Need for Harmonization of International Accounting Standards
As there has been a tremendous growth in the market place with the existing accounting practices, this leads us to question why do we need harmonization of International accounting standards, what are its advantages and what are the barriers that hinder harmonization? Although accounting may be the "language of business," a common language has never been necessary -- at least as long as the world economy consisted of a set of more or less distinct national economies.
(Mednick 1991) (Cited in: www.wetherhead.cwru.edu) This, however, is no longer true. We now have a global economy and it has affected the entire business world. For instance, today's global corporation may have more than one headquarters, and its production and distribution facilities are probably scattered throughout the world. Commodity prices, interest rates and currency exchange values have become internationally linked -- with the result that governments around the world are increasingly supporting harmonization of accounting practices and national policies. (Walters) (Cited in: Bisgay and Jayson 1989) Harmonization is necessary because standard national financial statements are virtually useless; financial markets in more regulated countries are threatened with a loss of market share; and multinational corporations must prepare multiple reports for different nations they do business in. (Nobes and Parker 1991) (Cited in: http://ecocomm.anu.edu.au) There is a need for harmonization for accounting standards in order to help the foreign investor to understand the financial statements of the foreign companies who's shares they might want to buy.(Iqbal, Melcher and Elmallah 1997) Financial information is a form of a language. And if the language of financial information is to be put to use, so that investment and credit decisions can more readily be taken, it should not only be intelligible, it should also be comparable.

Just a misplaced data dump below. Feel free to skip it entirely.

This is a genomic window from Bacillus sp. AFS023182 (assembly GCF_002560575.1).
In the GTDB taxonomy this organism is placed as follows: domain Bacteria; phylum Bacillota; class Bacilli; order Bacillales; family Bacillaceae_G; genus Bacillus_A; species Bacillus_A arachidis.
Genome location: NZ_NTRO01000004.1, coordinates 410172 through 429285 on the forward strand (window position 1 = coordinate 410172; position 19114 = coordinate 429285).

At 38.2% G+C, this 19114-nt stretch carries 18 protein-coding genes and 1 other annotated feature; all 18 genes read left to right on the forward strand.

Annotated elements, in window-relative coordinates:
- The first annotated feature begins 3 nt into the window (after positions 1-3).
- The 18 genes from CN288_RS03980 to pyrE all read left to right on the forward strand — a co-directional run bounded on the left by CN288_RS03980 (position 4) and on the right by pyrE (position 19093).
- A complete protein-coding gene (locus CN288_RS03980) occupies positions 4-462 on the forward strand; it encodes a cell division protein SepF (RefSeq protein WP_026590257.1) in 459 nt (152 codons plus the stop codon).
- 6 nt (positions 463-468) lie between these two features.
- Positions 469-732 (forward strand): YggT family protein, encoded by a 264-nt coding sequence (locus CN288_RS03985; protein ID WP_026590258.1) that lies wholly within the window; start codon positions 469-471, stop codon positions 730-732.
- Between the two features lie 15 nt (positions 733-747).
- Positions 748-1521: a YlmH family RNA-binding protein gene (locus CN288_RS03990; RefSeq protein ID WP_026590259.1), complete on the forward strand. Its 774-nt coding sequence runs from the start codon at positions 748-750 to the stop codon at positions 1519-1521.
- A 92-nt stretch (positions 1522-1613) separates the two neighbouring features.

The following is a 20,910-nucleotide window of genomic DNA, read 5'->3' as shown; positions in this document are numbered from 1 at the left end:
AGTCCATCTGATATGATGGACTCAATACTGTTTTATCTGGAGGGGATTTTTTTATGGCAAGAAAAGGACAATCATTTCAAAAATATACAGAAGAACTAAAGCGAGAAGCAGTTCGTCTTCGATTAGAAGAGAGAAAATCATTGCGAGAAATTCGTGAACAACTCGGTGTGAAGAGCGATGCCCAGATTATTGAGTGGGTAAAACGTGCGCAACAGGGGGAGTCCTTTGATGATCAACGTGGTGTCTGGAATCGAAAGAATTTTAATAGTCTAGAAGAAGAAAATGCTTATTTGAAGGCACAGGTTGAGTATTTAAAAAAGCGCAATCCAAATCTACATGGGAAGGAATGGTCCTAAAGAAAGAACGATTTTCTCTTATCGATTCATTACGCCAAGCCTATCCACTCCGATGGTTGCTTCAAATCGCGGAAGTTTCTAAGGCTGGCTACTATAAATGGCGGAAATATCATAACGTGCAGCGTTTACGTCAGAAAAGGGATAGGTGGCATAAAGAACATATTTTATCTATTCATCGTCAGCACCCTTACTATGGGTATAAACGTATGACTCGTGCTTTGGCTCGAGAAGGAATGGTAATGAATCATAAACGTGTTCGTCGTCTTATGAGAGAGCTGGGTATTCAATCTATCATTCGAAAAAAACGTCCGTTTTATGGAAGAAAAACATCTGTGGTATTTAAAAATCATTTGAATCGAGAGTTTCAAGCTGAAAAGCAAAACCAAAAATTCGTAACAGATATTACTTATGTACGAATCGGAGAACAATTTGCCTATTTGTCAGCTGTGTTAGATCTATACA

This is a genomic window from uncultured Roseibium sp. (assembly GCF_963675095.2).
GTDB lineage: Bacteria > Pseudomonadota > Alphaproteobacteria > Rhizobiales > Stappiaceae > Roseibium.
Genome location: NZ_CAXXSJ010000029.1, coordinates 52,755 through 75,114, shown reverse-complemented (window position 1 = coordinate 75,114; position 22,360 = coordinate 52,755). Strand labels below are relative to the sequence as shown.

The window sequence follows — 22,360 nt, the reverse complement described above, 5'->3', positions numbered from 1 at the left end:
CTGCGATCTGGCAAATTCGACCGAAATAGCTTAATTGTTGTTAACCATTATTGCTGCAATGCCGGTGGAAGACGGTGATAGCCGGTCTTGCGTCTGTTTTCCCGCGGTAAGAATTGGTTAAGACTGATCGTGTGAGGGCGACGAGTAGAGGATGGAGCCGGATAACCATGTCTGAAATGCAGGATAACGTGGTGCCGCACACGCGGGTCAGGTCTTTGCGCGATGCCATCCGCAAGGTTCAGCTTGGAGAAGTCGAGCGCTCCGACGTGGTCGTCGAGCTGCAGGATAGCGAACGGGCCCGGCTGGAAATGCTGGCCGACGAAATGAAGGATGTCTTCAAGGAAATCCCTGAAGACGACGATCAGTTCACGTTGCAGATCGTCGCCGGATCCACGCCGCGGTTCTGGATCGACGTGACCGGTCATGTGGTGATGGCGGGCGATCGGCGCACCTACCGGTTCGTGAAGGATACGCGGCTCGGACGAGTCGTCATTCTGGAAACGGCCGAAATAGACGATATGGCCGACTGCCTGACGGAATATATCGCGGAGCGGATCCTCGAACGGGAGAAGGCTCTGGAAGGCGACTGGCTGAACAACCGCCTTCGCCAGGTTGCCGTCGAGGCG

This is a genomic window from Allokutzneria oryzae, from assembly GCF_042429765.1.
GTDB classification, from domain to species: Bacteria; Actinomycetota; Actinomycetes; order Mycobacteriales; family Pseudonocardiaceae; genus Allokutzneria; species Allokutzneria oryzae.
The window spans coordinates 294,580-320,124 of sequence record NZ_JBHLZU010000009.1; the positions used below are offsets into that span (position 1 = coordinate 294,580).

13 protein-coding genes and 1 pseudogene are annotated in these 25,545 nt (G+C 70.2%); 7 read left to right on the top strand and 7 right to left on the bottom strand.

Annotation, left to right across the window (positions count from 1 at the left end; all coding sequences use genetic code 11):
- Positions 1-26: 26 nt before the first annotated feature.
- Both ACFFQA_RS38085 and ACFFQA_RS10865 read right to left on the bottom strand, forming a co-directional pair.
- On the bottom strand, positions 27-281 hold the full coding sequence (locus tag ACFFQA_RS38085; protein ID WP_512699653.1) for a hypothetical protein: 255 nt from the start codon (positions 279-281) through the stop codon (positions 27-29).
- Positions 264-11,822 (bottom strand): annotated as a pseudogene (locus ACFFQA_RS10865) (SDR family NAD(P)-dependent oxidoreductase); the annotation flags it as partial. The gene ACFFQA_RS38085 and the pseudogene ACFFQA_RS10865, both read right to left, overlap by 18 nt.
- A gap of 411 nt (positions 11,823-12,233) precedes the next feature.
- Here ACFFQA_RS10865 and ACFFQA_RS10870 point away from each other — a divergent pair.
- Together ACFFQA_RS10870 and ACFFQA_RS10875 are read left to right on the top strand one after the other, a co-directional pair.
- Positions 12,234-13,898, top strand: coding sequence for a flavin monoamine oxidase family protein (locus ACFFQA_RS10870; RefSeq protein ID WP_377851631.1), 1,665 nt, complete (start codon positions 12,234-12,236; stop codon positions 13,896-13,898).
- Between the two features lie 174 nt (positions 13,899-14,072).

(Belkaoui 1994) These new environmental factors of the global economy, the international monetary system, the Multinational Corporation and foreign direct investment create an environment in which business transactions, their conduct, measurement and disclosure, takes new and distinctive form that call for a specific accounting sub discipline or the harmonization of accounting practices.
Advantages of Harmonization
(Turner 1983) The greatest benefit that would flow from harmonization would be the comparability of international financial information. Such comparability would eliminate the current misunderstandings about the reliability of foreign financial statements and would remove one of the most important impediments to the flow of international investment. (Choi, Frost and Meek 1999) Harmonization would save time and money that is currently spent to consolidate divergent financial information when more than one set of reports is required to comply with the different national laws or practice. It will also improve the tendency for accounting standards throughout the world to be raised to the highest possible level and to be consistent with local economic, legal and social conditions.
(Nobes and parker 2002) It would be beneficial to those countries which still do not have adequate codified standards of accounting and auditing and to international accountancy firms with clients of firms which have at least one foreign subsidiary. It would also help in raising foreign capital as investors, financial analysts and foreign lenders will be able to understand the financial statements of foreign companies (Samuels and Piper 1985) (Cited in: Blake and Hossain 1996) and they would be able to compare the investment opportunities which will help them to make the right investment decision. The benefit International accounting firms will have with the harmonisation of accounting practices will be the...